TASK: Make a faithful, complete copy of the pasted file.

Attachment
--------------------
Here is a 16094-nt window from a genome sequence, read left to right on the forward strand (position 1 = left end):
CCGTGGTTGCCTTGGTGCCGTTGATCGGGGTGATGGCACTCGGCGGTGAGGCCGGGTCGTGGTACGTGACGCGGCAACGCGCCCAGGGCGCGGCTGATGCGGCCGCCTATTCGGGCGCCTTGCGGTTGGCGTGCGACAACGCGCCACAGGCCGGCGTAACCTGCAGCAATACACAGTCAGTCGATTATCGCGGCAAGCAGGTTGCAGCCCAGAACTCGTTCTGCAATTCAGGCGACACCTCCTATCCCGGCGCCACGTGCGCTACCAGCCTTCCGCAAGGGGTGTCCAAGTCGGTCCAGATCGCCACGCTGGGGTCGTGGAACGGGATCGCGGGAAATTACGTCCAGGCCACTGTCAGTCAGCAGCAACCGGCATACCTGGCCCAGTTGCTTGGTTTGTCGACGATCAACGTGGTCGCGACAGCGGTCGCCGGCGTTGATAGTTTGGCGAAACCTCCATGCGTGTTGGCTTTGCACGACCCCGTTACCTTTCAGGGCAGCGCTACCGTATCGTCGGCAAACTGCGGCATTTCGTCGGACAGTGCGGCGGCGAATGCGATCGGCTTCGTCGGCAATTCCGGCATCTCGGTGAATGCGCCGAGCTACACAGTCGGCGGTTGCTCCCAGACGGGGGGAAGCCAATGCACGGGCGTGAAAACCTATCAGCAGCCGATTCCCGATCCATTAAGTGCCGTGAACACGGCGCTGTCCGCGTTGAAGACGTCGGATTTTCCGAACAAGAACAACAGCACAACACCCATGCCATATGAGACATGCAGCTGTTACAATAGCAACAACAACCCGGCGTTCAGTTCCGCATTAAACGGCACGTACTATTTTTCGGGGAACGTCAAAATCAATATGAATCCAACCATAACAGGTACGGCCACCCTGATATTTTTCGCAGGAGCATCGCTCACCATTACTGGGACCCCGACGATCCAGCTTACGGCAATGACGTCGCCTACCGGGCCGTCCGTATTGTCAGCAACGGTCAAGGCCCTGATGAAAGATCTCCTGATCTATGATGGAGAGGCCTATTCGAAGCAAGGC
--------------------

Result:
Here is a 16094-nt window from a genome sequence, read left to right on the forward strand (position 1 = left end):
CCGTGGTTGCCTTGGTGCCGTTGATCGGGGTGATGGCACTCGGCGGTGAGGCCGGGTCGTGGTACGTGACGCGGCAACGCGCCCAGGGCGCGGCTGATGCGGCCGCCTATTCGGGCGCCTTGCGGTTGGCGTGCGACAACGCGCCACAGGCCGGCGTAACCTGCAGCAATACACAGTCAGTCGATTATCGCGGCAAGCAGGTTGCAGCCCAGAACTCGTTCTGCAATTCAGGCGACACCTCCTATCCCGGCGCCACGTGCGCTACCAGCCTTCCGCAAGGGGTGTCCAAGTCGGTCCAGATCGCCACGCTGGGGTCGTGGAACGGGATCGCGGGAAATTACGTCCAGGCCACTGTCAGTCAGCAGCAACCGGCATACCTGGCCCAGTTGCTTGGTTTGTCGACGATCAACGTGGTCGCGACAGCGGTCGCCGGCGTTGATAGTTTGGCGAAACCTCCATGCGTGTTGGCTTTGCACGACCCCGTTACCTTTCAGGGCAGCGCTACCGTATCGTCGGCAAACTGCGGCATTTCGTCGGACAGTGCGGCGGCGAATGCGATCGGCTTCGTCGGCAATTCCGGCATCTCGGTGAATGCGCCGAGCTACACAGTCGGCGGTTGCTCCCAGACGGGGGGAAGCCAATGCACGGGCGTGAAAACCTATCAGCAGCCGATTCCCGATCCATTAAGTGCCGTGAACACGGCGCTGTCCGCGTTGAAGACGTCGGATTTTCCGAACAAGAACAACAGCACAACACCCATGCCATATGAGACATGCAGCTGTTACAATAGCAACAACAACCCGGCGTTCAGTTCCGCATTAAACGGCACGTACTATTTTTCGGGGAACGTCAAAATCAATATGAATCCAACCATAACAGGTACGGCCACCCTGATATTTTTCGCAGGAGCATCGCTCACCATTACTGGGACCCCGACGATCCAGCTTACGGCAATGACGTCGCCTACCGGGCCGTCCGTATTGTCAGCAACGGTCAAGGCCCTGATGAAAGATCTCCTGATCTATGATGGAGAGGCCTATTCGAAGCAAGGC